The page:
Brain Scans

Traumatic Brain Injury (TBI)


Traumatic Brain Injury, or TBI, is a complex injury
with a broad spectrum of symptoms and disabilities.
A TBI occurs when a sudden trauma damages the
brain. A TBI can also be called a brain injury, an
acquired head injury, or simply a concussion.



MRI and CAT scans can pinpoint damage, but
diagnosis usually relies on observation and
presence of symptoms. Symptoms can easily be
overlooked, especially if there is other trauma to
the body, and the diagnosis of TBI can be missed.
Cognitive skills testing can help diagnose TBI and is
usually administered several days after the trauma.  Cognitive skills testing can reveal which cognitive skills need to be strengthened to enable recovery. The tests measure all cognitive skills including
memory, processing speed, visual and auditory
processing, logic and reasoning, and attention.


TBI is caused when the head suddenly and violently
hits an object, when the head is powerfully jolted
or shaken, or when an object pierces the skull and
enters brain tissue.

Symptoms of a TBI can be mild, moderate, or severe
and are not always immediate. They include:

  • Headache

  • Lightheadedness or dizziness

  • Confusion

  • Memory loss

  • Blurred vision or tired eyes

  • Ringing in the ears

  • Bad taste in the mouth

  • Loss of consciousness

  • Convulsions or seizures

  • Numbness or poor coordination in limbs

  • Fatigue or lethargy

  • Agitation or restlessness

  • Change in sleep patterns

  • Mood swings and behavior changes

  • Trouble with memory, concentration, attention, or thinking


According to the Centers for Disease Control and Prevention, in the United States each year approximately:

  • 1.5 million people suffer a TBI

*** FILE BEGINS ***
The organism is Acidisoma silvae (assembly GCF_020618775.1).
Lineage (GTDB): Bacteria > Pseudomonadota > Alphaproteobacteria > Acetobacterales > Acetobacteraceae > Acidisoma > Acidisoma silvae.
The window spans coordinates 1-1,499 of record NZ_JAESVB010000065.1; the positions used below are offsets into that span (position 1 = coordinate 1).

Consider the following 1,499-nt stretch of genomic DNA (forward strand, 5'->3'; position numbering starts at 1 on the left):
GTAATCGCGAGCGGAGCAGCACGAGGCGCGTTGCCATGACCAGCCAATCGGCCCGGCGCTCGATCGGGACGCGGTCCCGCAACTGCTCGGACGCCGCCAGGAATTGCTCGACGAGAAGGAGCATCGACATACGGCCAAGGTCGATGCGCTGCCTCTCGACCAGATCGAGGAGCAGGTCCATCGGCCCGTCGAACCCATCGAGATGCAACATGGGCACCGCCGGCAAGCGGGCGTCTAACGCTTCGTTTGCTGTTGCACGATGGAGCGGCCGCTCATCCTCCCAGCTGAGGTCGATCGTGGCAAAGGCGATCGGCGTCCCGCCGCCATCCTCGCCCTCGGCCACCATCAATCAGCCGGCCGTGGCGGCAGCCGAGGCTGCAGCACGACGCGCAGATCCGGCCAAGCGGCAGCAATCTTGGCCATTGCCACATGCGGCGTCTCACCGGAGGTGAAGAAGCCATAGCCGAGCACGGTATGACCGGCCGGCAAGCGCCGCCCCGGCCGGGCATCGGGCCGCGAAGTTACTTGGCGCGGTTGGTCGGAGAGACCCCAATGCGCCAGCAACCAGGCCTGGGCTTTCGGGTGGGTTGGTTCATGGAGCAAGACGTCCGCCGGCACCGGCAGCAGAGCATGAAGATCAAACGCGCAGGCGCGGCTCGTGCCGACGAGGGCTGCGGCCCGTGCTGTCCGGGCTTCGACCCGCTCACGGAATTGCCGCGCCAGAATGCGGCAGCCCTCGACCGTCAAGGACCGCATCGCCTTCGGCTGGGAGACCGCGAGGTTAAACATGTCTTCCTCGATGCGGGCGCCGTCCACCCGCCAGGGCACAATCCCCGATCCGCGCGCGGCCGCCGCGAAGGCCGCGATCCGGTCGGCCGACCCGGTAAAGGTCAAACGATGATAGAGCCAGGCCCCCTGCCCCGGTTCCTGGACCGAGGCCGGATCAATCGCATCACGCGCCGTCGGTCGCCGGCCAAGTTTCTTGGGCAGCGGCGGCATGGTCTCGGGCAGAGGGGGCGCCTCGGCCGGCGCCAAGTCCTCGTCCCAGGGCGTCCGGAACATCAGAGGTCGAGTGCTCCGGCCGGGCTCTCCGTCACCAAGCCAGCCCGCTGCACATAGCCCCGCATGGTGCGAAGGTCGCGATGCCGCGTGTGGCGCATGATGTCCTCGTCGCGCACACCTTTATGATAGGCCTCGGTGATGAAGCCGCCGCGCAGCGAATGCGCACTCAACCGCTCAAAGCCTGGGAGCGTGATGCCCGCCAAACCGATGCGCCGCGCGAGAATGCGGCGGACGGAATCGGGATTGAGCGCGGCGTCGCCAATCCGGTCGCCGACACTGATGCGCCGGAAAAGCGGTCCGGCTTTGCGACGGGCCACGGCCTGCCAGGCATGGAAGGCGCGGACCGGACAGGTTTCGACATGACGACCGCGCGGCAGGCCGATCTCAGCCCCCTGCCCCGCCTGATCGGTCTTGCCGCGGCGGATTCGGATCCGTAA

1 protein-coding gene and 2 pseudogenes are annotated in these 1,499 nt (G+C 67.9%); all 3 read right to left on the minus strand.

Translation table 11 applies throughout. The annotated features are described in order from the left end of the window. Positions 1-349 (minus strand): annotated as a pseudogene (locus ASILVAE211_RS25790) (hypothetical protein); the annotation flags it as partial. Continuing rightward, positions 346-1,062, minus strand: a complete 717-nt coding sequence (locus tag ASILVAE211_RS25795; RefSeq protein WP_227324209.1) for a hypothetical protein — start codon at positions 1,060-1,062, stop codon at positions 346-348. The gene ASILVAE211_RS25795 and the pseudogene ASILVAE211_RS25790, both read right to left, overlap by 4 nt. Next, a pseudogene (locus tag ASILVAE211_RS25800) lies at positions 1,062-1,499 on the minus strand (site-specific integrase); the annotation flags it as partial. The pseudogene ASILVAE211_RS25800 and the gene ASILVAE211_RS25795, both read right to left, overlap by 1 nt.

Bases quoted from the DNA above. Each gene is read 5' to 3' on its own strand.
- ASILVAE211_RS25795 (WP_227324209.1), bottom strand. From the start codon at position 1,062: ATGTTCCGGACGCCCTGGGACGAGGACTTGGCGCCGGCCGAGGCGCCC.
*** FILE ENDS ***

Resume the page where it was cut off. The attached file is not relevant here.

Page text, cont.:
• 50,000 people die from TBI

  • 85,000 people suffer long-term disabilities

Disabilities depend on the location and severity of the injury, and the age and health of the individual. For people who recover, common long-term disabilities include problems with cognition (memory, attention, reasoning), sensory
processing (sight, smell, taste, touch and hearing), communication (expressing and understanding) and behavior or mental health (depression, anxiety, personality changes, aggression, social inappropriateness).


Initial treatment focuses on stabilizing the patient to prevent further injury along with testing, observation, and mental and physical rest. Long term rehabilitation can include:

  • Physical therapy

  • Occupational therapy

  • Speech or language therapy

  • Counseling

  • Social therapy

  • Vision therapy

  • Psychiatric or psychological counseling

  • Cognitive skills testing and training

BrainRx cognitive skills training, post-TBI, can dramatically improve cognitive skills and greatly reduce or eliminate cognition problems with concentration, attention, memory, processing speed and visual and auditory processing.

"People with brain injuries—whether the injury was sustained during an accident, illness, or while playing sports—also see great results from brain training. People with brain injuries commonly struggle with thinking, memory, reasoning, and focus—all of which are strengthened by our programs." - BrainRx

Helpful Resources

The Dana Foundation

Brain Injury Resource Center



—  BrainRx Student

Brain Training Results